The 10-year benchmark U.S. Treasury yield spiked to 3% on Apr 24 for the first time since January 2014, thanks to dual prospects of a flurry of new government debt and faster Fed rate hikes.
The Fed enacted a 25-bp hike in March, and two more are likely in June and September. But the fed funds futures market lately signaled a 50% chance of one more move in December.
This along with higher inflationary expectations emanating mainly from a crude rally hinted at an end to the low interest rates era in America. Several U.S. economic readings also came in better lately.
Bond market expert Jeffrey Gundlach at DoubleLine Capital and Scott Minerd at Guggenheim Partners noted thatthe 3% 10-year yield is a crucial threshold for the bond market. The benchmark yield only topped this level briefly in 2013 and January 2014.
Rising yields will cause selloffs in both equity and bond markets. SPDR S&P 500 ETF (SPY - Free Report) (down 1.4%), SPDR Dow Jones Industrial Average ETF (DIA - Free Report) (down 1.7%), PowerShares QQQ ETF (QQQ - Free Report) (down 2.1%) and iShares 20+ Year Treasury Bond ETF (TLT - Free Report) (down 0.5%) – all lost on Apr 24.
Given this, investors must be interested in finding out all possible strategies to weather a sudden jump in the benchmark interest rates. For them, below we highlighted a few investing tricks that could gift investors with gains in a rising rate environment.
Tap Regional Banks
Financial stocks are the direct beneficiaries of a rise in long-term bond yields. This time too, there is no exception. In this regard, we choose regional bank ETFs like SPDR S&P Regional Banking ETF (KRE - Free Report) as these have a tilt toward smaller-cap stocks and are mainly focused on the U.S. economy. Since banks borrow money at short-term rates and lend the capital at long-term rates, the latest spike in long-term bond yields bode well for these ETFs (read: Financial ETFs in Focus on Rising Rates Buzz).
Play Private Equity ETFs
As bond yields have started to rise, investors now need to focus on stable bets that offer way higher than the benchmark yield. For this, the private equity ETF pack is an option.
Investors should note that this asset class is high dividend paying in nature. PowerShares Global Listed Private Equity ETF (PSP - Free Report) yields about 11.89% annually. Private equity has a low correlation to the broader market but might underperform severely in the global meltdown, which is not the case presently.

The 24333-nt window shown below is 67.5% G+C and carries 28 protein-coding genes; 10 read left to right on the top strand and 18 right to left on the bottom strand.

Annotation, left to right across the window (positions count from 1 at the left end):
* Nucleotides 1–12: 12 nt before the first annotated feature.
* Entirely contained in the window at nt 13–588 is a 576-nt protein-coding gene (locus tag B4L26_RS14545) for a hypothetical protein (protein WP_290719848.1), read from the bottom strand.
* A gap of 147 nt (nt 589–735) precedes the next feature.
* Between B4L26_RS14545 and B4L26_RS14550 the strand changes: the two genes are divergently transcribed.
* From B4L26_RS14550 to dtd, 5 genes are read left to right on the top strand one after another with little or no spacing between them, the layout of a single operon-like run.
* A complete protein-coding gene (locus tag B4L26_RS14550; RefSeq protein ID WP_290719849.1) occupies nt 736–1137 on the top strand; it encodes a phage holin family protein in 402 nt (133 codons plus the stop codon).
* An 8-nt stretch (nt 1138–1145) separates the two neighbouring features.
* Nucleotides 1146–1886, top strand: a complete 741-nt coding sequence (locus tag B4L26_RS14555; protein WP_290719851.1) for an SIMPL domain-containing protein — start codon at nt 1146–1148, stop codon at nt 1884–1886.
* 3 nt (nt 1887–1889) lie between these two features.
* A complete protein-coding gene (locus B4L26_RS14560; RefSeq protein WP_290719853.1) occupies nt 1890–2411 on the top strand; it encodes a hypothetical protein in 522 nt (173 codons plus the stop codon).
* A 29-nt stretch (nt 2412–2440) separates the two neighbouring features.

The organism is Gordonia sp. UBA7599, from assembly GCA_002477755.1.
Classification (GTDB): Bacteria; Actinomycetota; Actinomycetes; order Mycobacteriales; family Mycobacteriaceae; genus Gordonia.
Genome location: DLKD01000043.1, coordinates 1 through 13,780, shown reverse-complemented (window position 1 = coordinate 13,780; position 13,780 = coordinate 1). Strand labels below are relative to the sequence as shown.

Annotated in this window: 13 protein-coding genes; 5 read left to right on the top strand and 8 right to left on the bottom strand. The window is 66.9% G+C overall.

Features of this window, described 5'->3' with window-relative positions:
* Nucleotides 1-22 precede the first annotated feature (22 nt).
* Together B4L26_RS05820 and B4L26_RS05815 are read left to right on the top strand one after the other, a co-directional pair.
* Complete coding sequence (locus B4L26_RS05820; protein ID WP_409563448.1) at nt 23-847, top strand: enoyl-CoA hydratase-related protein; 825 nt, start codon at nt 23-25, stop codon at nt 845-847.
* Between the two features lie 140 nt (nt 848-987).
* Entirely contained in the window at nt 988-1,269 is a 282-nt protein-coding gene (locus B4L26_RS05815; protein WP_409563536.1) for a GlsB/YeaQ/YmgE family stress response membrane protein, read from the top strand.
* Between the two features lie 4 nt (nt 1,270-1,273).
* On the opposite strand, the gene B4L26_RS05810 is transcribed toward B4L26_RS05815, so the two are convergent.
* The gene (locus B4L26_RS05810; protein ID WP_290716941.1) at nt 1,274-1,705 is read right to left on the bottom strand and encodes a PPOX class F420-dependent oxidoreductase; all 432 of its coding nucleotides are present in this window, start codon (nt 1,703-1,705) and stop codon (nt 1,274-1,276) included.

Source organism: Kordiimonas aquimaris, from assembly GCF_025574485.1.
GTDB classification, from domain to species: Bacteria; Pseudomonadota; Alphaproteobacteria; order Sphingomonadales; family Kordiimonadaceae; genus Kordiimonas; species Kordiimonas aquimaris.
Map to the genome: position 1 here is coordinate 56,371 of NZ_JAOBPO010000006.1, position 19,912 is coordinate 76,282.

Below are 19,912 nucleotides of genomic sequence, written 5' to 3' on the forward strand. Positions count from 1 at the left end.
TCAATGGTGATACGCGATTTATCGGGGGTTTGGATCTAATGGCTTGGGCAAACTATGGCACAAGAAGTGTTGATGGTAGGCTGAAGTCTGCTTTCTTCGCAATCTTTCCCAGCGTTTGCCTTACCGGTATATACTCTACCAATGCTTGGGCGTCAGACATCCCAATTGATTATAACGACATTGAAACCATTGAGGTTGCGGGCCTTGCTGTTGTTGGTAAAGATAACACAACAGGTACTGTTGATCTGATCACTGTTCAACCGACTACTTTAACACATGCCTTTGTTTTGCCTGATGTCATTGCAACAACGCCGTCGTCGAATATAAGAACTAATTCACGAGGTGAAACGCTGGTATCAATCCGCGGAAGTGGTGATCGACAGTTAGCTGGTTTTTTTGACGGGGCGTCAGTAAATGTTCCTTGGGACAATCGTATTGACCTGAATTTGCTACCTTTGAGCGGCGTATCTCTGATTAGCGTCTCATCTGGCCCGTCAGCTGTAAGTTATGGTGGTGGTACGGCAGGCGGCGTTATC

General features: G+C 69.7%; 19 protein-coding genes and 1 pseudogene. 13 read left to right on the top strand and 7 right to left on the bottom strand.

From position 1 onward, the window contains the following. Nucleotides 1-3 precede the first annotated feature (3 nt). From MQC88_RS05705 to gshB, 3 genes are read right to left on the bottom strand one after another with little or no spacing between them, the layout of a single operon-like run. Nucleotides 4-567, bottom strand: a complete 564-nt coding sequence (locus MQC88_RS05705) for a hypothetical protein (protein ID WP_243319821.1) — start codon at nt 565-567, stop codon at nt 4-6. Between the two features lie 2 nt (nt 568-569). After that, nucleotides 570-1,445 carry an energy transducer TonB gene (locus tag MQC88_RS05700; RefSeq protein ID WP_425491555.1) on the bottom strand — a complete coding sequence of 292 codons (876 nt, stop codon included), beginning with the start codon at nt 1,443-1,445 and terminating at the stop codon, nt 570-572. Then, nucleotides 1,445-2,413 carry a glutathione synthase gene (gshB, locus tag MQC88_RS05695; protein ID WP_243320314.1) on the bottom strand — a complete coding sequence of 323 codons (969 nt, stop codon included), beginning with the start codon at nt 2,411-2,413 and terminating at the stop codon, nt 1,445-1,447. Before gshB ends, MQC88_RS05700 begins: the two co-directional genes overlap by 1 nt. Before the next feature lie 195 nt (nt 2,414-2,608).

Still Want Bond Exposure? Look at These ETFs
Floating rate notes are investment grade bonds that do not pay a fixed rate to investors but have variable coupon rates that are often tied to an underlying index (such as LIBOR) plus a variable spread depending on the credit risk of the issuers. Since the coupons of these bonds are adjusted periodically, they are less sensitive to an increase in rates compared to traditional bonds (read: Hedge Rising Rates with Floating Rate ETFs).
Unlike fixed coupon bonds, these do not lose value when rates go up, making the notes ideal for protecting investors against capital erosion in a rising rate environment. iShares Floating Rate Bond (FLOT - Free Report) is a good bet in this context (read: FLOT vs. FLRN: The Best Floating Rate ETF).
Another option in this space is to tap bank loan ETFs like Highland/iBoxx Senior Loan ETF (SNLN - Free Report) (yields about 4.61%). Senior loans, also known as leveraged loans, are private debt instruments issued by a bank and syndicated by a group of banks or institutional investors. These provide capital to companies that have below-investment grade credit ratings. In order to compensate for this high risk, senior loans usually pay higher yields (read: 5 ETF Ways Bond Bears Must Try in 2018).
Plus, shorting U.S. treasuries is also a great option in this type of an environment. Direxion Daily 20+ Year Treasury Bear 3X Shares (TMV - Free Report) gained about 1.6% on Apr 24 (read: 4 Inverse Bond ETFs to Watch as Rates Rise).
EM Bonds: A Good Bond Pick Too?
Since emerging markets (EM) are vulnerable to rising yields in the United States, one may want to dump this segment. But one should note that the EM segment is pretty solid at the current level as opposed to the developed world. As several EMs have a relatively lower date-to-GDP ratio and offer higher yields, investors can take a look at EM bond ETFs (read: Are EM ETFs the New Definition of Developed Market Investing?).
Though local currency bond ETFs like WisdomTree Emerging Markets Local Debt ETF (ELD - Free Report) (yields 4.95% annually) have been outperforming lately, investors might think about a currency-hedged EM ETF at this moment given the renewed strength in dollar. iShares JPMorgan USD Emerg Markets Bond ETF (EMB - Free Report) (yields 4.49% annually) can be a decent pick for those who look to be invested in the currency-hedged EM bond ETF pack (read: 5 Reasons to Invest in Emerging Market Bond ETFs).
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